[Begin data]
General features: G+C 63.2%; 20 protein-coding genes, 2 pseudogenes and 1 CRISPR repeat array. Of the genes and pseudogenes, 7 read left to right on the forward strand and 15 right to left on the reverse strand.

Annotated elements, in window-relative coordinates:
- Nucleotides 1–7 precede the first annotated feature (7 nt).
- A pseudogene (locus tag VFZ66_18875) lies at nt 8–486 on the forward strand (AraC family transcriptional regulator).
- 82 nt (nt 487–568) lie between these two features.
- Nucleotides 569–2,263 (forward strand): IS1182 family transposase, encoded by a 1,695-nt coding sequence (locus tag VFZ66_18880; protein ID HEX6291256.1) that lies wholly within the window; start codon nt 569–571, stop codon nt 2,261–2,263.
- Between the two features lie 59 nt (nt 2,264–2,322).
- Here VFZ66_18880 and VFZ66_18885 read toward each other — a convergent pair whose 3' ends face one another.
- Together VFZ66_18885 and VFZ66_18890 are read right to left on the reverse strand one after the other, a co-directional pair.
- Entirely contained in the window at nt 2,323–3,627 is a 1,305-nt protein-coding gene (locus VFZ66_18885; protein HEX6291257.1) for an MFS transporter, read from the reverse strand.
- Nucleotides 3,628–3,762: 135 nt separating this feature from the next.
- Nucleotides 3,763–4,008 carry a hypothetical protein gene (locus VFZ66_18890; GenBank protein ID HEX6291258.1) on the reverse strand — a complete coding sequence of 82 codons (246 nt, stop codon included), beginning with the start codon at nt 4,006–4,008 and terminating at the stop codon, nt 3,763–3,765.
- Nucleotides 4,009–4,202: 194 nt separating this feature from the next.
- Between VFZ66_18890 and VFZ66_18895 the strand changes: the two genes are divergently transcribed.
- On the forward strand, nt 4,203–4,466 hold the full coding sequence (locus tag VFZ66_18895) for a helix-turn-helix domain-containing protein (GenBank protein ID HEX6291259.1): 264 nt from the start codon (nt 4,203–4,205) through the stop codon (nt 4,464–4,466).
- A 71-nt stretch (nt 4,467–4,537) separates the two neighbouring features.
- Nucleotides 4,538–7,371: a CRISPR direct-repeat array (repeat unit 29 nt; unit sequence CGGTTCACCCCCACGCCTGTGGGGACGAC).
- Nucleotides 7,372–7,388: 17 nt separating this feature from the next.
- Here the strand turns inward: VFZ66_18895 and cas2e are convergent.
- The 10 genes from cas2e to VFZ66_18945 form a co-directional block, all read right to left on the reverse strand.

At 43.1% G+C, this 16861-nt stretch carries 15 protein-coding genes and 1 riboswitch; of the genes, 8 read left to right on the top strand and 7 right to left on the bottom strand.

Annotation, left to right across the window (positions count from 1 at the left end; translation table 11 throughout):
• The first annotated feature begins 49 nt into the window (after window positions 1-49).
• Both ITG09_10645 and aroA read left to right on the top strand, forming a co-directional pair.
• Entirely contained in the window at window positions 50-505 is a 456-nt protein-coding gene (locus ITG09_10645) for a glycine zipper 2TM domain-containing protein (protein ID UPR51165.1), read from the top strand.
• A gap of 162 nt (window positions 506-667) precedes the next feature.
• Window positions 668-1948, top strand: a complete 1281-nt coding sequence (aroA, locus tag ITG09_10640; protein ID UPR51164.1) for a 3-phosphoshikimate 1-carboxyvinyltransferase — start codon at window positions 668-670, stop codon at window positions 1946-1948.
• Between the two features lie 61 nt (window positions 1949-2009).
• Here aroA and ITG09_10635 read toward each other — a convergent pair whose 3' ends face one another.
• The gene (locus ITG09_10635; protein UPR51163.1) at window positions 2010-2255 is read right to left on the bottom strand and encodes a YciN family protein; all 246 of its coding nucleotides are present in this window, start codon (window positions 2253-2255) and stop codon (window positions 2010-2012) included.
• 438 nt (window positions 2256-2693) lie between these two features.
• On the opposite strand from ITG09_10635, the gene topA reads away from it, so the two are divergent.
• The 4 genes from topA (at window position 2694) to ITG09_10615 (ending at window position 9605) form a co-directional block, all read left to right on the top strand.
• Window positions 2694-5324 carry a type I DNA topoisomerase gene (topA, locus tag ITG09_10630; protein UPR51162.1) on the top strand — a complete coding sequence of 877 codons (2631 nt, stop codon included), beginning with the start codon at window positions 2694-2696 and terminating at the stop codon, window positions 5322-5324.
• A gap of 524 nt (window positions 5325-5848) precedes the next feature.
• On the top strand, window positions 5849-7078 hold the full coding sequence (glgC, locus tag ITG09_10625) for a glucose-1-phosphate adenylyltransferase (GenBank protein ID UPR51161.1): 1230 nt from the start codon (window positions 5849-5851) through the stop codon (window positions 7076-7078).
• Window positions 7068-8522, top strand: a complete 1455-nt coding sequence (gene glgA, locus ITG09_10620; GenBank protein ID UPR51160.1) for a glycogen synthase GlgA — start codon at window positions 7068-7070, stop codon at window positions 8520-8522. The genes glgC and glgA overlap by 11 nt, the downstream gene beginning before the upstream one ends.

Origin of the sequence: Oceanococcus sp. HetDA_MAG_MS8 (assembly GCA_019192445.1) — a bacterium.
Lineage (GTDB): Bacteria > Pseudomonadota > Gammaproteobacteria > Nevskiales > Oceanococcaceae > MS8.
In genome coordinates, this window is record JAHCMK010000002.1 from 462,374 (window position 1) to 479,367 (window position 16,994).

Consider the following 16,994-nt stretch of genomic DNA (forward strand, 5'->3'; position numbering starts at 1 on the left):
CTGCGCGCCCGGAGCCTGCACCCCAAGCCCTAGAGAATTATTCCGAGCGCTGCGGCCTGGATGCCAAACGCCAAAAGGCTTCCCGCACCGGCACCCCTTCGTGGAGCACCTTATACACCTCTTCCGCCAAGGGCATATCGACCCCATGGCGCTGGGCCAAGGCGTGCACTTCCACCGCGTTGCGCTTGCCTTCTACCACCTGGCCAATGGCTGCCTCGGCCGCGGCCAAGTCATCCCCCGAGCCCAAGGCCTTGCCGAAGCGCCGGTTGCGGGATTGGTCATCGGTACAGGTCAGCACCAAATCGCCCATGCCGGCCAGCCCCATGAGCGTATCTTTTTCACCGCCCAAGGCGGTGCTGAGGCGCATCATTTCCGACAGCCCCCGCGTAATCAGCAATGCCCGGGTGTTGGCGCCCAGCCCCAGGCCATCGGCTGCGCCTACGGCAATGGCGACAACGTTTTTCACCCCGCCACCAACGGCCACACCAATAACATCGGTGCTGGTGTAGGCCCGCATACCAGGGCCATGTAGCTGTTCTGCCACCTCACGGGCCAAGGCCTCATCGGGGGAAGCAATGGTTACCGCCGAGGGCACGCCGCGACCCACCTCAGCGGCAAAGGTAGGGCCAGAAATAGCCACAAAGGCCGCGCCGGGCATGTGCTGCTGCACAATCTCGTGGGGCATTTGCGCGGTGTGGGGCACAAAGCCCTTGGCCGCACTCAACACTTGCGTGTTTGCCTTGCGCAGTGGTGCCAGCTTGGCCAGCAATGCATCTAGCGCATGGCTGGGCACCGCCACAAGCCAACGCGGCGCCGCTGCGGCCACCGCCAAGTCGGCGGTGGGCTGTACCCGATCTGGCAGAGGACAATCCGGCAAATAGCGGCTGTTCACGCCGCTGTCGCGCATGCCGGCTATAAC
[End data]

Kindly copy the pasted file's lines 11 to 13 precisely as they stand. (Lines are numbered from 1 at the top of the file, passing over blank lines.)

- Nucleotides 3,628–3,762: 135 nt separating this feature from the next.
- Nucleotides 3,763–4,008 carry a hypothetical protein gene (locus VFZ66_18890; GenBank protein ID HEX6291258.1) on the reverse strand — a complete coding sequence of 82 codons (246 nt, stop codon included), beginning with the start codon at nt 4,006–4,008 and terminating at the stop codon, nt 3,763–3,765.
- Nucleotides 4,009–4,202: 194 nt separating this feature from the next.